We can understand the Uthera as a thin tube or a duct that interlinks the urinary bladder to the urinary meatus so that urine can pass out from both males and females. The urethra function is only for urinating in females, but males use their urethra for ejaculation and urination. In other words, the male urethra transports both urine and semen. The female urethra is about 1.5 inches long, and the female urethra is as long as the penis – about 7 to 8 inches in length. The urethra is held by the urethral sphincter – a muscular structure that helps keep urine in the bladder until voiding can occur. Now that we have touched the basics of the urethra function let us dovetail into its other nitty-gritty.
To answer the question – what is urethra – with adequacy, we have to analyze the organ's functions deeply. The primary urethra function is to let the urine pass from the bladder out of the body. It happens when the brain tells the bladder that it is time to squeeze and the splinter muscle relaxes, releasing the urine through the urethra. Likewise, the exact mechanism is also used in cases of male ejaculation during copulation. When males ejaculate, the sperm is carried through the urethra. The primordial difference between urination and ejaculation is that in the latter, instead of the brain, bladder sphincter muscle communicating, men have nerves in the spinal cord, vas deferens, seminal vesicles, and prostate that work in conjunction to close the opening of the bladder. They work together to enable the semen to move down the penis and through the urethra. Now let us explore the anatomy of the urethra.
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The Male Urethra – It is divided into four parts as per the location. The first part is the pre-prostatic urethra. It is the intramural part of the male urethra engulfed by the urethral sphincter and ranges from 0.5 and 1.5 cm in length, depending upon the fullness of the bladder. After that, we have the prostatic urethra. It starts at the neck of the bladder and is located in the prostate. It is the widest part of the urethra and is surrounded by a sphincter muscle that holds the urine until its due time. After that, the spongy urethra makes up the bottom portion of the urethra, which has several subdivisions like the bulbous and penile urethra. The penile urethra is the most extended section of the urethra and runs from the urogenital diaphragm to the penis top. It is noteworthy to highlight that all parts of male urethra have their supply of arteries that facilitate blood flow. The prostatic urethra utilizes the inferior vesical artery. The membranous urethra uses the artery located at the penis' bulb. The spongy urethra utilizes the pudendal artery found deep in the pelvis.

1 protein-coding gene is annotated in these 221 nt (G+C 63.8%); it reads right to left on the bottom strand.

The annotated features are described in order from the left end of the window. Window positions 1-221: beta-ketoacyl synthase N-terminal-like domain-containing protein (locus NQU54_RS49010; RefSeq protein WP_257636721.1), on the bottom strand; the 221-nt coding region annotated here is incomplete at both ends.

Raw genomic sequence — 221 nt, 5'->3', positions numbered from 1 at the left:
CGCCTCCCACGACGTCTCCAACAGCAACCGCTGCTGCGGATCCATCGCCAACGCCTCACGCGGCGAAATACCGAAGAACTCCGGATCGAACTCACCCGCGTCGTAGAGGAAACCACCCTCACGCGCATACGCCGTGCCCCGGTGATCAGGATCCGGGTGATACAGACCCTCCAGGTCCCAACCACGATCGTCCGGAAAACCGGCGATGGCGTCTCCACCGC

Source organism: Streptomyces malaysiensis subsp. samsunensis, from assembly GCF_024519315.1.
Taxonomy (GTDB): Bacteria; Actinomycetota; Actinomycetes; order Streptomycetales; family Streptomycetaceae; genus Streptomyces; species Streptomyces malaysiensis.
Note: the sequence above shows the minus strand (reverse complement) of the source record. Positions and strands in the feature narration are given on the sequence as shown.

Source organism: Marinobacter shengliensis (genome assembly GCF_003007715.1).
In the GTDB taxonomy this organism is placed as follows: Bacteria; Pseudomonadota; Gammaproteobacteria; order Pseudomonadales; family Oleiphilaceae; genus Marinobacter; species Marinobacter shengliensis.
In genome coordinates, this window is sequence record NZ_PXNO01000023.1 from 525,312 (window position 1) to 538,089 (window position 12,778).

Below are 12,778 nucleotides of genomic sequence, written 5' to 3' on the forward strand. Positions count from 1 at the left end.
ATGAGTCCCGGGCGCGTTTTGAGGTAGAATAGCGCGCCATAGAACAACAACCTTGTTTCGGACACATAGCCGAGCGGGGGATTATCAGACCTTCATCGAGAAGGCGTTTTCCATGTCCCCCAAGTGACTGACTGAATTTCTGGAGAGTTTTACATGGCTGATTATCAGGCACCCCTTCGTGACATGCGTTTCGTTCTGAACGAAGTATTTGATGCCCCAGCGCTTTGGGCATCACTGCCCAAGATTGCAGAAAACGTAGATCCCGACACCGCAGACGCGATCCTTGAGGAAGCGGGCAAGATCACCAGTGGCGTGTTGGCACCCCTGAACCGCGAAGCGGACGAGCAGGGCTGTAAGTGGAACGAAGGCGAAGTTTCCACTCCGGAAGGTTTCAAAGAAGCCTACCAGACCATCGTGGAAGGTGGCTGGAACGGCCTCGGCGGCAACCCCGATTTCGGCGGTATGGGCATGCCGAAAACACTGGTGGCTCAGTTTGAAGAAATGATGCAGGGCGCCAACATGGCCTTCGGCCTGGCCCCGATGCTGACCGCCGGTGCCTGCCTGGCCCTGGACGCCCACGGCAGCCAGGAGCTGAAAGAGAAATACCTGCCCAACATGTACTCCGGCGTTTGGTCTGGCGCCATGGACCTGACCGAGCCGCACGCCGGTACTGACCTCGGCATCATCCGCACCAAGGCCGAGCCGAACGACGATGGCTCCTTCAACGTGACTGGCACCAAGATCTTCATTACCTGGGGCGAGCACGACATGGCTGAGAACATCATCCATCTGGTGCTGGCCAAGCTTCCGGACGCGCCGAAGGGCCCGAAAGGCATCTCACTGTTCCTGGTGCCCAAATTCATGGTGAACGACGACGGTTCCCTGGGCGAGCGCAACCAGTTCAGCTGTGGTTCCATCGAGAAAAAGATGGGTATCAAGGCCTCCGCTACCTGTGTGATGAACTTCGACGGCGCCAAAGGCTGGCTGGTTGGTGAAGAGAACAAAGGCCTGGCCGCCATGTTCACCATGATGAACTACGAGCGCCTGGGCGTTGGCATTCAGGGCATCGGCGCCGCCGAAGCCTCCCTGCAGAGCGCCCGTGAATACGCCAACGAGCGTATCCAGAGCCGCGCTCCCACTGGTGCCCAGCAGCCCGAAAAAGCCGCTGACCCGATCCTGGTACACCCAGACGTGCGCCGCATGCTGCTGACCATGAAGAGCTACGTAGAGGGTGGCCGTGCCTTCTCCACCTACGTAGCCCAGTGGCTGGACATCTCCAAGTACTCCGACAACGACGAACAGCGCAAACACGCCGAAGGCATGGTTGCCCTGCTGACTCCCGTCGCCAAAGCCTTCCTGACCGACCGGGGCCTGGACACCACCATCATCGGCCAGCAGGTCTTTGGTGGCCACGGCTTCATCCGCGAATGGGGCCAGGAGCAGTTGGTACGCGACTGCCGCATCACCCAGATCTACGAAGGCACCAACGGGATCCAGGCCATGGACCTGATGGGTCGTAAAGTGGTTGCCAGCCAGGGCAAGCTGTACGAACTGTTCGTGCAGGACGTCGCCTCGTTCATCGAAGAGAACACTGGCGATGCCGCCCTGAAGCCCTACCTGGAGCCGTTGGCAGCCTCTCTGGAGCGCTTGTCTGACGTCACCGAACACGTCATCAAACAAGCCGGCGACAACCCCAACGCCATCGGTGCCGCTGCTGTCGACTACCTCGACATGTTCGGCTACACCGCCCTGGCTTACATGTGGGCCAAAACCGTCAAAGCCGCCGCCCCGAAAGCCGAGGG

The Urethra Female – To begin with, the female urethra anatomy is far more straightforward than its male counterpart. The female urethra covers less distance, and hence it is less complex. It starts at the bladder and parallels along the pelvic floor. It opens onto the perineum after passing through the sphincter muscle. The female urethra comprises three layers – muscular, erectile, and mucous layer. The female urethra, as we have already mentioned, is about 4 cm long. It exists between the clitoris and the vagina and extends from the internal to the external urethral orifice.
We can observe congenital conditions in some people's urethra that inhibit its functions. Among men, the urethra opening may not be at the top of the penis, resulting in a condition known as hypospadias. It has to be corrected surgically during infancy or early childhood. Sometimes, the urethra is shorter than its desirable size, and other times there may be a blockage of the urethral stricture. Other conditions related to the urethra include its infection that results in purulent urethral discharge. Cancer can also develop along the lining of the urethra.
To begin with, the length of the urethra varies across genders. The length of the female urethra is usually around 4 to 5 cm, whereas the male urethra is 20 cm or longer.
The job of the female urethra is solely to facilitate urination. On the contrary, the responsibility of the male urethra is urination and ejaculation.
The voluntary control associated with urination comes from the striated muscle known as the external urethral sphincter.
Urethral cancer is a rare cancer type found only among 1 or 2 people diagnosed with cancer. There are different types of urethral cancer, such as adenocarcinoma, transitional cell carcinoma, and squamous cell carcinoma.
In conclusion, we have tried to aptly answer the question – what is urethra – and examine its various functions. All human body organs have their integral role, and the slight malfunction of one organ or even one single cell can wreak havoc.
1. What are the various parts of urethra in females?
The female urethra lies behind the symphysis pubis that ends just above the vaginal opening and below the clitoris. The female urethra comprises the internal sphincter, the urethra-vaginal muscle, and the external sphincter. At the end of the female urethra, we can find two mucous glands known as skene glands. They add as a protective barrier against infection.
2. What is UTI?
UTI or Urinary Tract Infection is a disease that infects the urethra. It is mainly caused due to the transfer of bacteria from the area around the anus. In females, UTI is quite common as the length of their urethra is shorter. An infection can occur along the upper or lower urinary tract, depending upon the urinary system areas that are infected.
3. What is cancer of the urethra?
Unfortunately, cancer can also develop along the urethra's lining in both males and females. The typical symptoms include the presence of blood in the person's urine. Treatment includes chemotherapy.